Calla Lily Seed Info: How To Grow A Calla Lily From Seed

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Image by Rosemary

By Susan Patterson, Master Gardener

Calla lilies, imported to American from South Africa, are an exotic addition to any garden and are easy to grow in U.S. Department of Agriculture plant hardiness zones 7 through 10. These old world flowers also make excellent houseplants and bring interest and color to any room. In addition to division, one may ask, “Can I grow calla seed pods and, if so, where can I find info on how to grow a calla lily from seed?” Keep reading to find out.

Calla Lily Seed Info

Calla lilies are elegant flowers that have been around a very long time. These beautiful flowers grow from a rhizome and produce huge green leaves that are usually covered with lighter spots. Colorful flowers ranging from pale pink to deep purple and yellow appear atop trumpet-shaped stems. Eventually, the blooms wither, leaving a pod-like capsule filled with calla lily flower seeds.

One question that many gardeners have is “Can I grow calla seed pods?” Although calla lilies are usually propagated by separating the bulbs, they can also be grown from seeds. Seeds can be purchased from catalogues or garden centers or acquired from mature seedpods on your existing plants. It is necessary to wait until the seedpods are thoroughly dry before removing them from the parent plant.

How to Grow a Calla Lily from Seed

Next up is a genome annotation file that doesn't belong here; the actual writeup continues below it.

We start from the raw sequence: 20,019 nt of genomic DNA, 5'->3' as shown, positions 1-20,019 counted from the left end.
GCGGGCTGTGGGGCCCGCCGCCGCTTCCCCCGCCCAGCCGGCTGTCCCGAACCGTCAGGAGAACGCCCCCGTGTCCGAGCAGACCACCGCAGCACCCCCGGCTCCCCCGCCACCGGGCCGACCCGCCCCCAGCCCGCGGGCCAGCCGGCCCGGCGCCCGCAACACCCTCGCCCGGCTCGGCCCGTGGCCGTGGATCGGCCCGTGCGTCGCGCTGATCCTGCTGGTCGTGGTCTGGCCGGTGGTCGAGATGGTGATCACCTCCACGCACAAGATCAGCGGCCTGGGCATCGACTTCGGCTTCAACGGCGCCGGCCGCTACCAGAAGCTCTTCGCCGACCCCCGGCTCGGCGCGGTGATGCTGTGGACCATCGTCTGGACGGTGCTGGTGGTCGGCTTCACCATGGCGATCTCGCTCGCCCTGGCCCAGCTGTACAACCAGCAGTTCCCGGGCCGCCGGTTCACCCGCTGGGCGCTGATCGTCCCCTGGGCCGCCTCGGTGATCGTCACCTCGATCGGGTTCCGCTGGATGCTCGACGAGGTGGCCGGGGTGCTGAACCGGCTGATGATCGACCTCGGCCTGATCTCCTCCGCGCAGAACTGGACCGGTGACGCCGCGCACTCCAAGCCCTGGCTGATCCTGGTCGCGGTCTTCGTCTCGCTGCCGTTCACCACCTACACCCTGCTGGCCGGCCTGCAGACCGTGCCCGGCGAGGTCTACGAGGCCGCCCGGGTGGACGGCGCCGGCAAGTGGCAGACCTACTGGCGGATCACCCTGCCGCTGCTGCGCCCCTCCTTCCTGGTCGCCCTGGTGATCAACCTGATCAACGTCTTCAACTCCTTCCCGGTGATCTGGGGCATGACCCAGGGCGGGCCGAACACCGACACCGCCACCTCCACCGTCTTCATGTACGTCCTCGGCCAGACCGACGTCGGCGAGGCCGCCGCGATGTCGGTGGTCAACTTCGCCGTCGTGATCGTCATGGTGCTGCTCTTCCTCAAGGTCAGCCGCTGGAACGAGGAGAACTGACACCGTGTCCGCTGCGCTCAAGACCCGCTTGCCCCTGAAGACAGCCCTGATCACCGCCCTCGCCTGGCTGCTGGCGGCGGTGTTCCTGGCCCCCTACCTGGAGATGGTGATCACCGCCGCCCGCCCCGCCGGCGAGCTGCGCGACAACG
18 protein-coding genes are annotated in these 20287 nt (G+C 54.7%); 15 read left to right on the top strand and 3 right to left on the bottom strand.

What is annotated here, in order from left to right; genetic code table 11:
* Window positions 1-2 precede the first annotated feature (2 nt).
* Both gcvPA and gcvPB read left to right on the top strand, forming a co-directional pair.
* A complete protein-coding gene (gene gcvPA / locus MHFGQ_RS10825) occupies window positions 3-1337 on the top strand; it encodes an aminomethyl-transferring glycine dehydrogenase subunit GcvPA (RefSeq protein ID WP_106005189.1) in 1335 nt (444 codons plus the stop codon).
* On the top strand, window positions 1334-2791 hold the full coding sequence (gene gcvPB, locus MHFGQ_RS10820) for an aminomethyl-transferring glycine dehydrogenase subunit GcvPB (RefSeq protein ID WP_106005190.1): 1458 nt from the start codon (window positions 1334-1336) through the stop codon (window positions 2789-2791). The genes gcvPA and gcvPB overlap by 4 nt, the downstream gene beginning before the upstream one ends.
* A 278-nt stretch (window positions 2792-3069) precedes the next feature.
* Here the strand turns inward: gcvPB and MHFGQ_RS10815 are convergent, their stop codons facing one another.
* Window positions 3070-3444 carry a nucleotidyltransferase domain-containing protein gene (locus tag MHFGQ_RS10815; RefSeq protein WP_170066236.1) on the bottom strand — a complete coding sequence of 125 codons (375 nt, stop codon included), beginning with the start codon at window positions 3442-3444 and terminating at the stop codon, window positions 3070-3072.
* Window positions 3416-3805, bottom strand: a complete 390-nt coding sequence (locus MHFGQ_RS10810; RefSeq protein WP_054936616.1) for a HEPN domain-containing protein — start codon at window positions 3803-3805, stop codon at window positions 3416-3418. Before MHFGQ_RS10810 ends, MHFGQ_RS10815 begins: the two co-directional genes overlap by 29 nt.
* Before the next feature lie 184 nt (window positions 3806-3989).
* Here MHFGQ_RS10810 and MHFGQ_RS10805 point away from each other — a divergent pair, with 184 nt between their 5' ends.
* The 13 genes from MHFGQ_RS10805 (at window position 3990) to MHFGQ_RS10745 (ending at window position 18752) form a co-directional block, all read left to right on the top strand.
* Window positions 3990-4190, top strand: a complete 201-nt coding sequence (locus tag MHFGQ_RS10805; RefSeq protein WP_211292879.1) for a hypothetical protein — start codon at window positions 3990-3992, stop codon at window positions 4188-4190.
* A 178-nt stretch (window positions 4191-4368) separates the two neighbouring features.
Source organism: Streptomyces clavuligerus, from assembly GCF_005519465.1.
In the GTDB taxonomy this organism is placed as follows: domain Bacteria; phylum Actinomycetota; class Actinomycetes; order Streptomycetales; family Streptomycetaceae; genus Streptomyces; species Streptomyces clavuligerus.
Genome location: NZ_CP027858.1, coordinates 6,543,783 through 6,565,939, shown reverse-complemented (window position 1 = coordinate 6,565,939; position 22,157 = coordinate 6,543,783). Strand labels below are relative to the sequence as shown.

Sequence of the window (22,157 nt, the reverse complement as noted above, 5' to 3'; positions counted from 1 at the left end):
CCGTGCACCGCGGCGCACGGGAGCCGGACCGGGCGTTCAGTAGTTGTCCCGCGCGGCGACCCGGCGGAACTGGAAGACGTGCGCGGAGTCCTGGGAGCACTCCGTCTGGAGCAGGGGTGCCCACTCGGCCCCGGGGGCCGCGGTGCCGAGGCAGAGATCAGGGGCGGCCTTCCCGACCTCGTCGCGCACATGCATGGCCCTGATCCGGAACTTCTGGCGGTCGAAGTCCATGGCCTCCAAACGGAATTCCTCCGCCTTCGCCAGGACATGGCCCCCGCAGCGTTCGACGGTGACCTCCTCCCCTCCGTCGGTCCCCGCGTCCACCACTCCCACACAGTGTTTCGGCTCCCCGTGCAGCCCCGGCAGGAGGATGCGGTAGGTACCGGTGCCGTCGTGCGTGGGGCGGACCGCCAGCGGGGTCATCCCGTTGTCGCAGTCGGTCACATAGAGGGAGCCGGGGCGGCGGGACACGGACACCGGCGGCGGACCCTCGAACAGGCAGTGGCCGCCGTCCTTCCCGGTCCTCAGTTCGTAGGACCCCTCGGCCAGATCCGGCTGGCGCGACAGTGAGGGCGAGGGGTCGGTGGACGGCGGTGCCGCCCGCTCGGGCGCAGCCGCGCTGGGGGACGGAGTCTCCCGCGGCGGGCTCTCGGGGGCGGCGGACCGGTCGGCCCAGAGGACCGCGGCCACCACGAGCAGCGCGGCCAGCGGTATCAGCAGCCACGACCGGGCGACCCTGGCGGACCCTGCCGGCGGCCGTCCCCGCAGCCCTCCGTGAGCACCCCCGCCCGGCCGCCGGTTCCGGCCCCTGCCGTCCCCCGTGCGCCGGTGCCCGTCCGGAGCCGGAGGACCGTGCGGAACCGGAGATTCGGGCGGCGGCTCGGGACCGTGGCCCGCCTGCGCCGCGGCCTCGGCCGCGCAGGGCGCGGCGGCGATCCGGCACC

Seed growing calla lilies requires a little work and some patience. It can take up to three years for a calla lily planted from seed to bloom. Calla lily seeds must be pre-grown in order to be successful.

Spread seeds out on a damp paper towel and cover them. Place the paper towel in a cool location, such as a basement or cellar. Check the seeds in a few days for growth. Discard any that do not show any signs of life.

Put a high-quality soilless medium in a well-draining pot and place the seeds that have started in the pots. It is best to plant two seeds per pot right underneath the soil. Keep the soil moist and watch for growth. After a week, you can remove any of the seeds that have not grown.

Watch the plants for another couple of weeks and remove the weakest shoot from each pot. This will give energy to the stronger sprout. Once the calla lily has grown a while, it can be transplanted into a larger pot or transplanted outside. Before transplanting, wash the plant roots to remove bacteria. Water the newly transplanted calla lily regularly until it becomes established.

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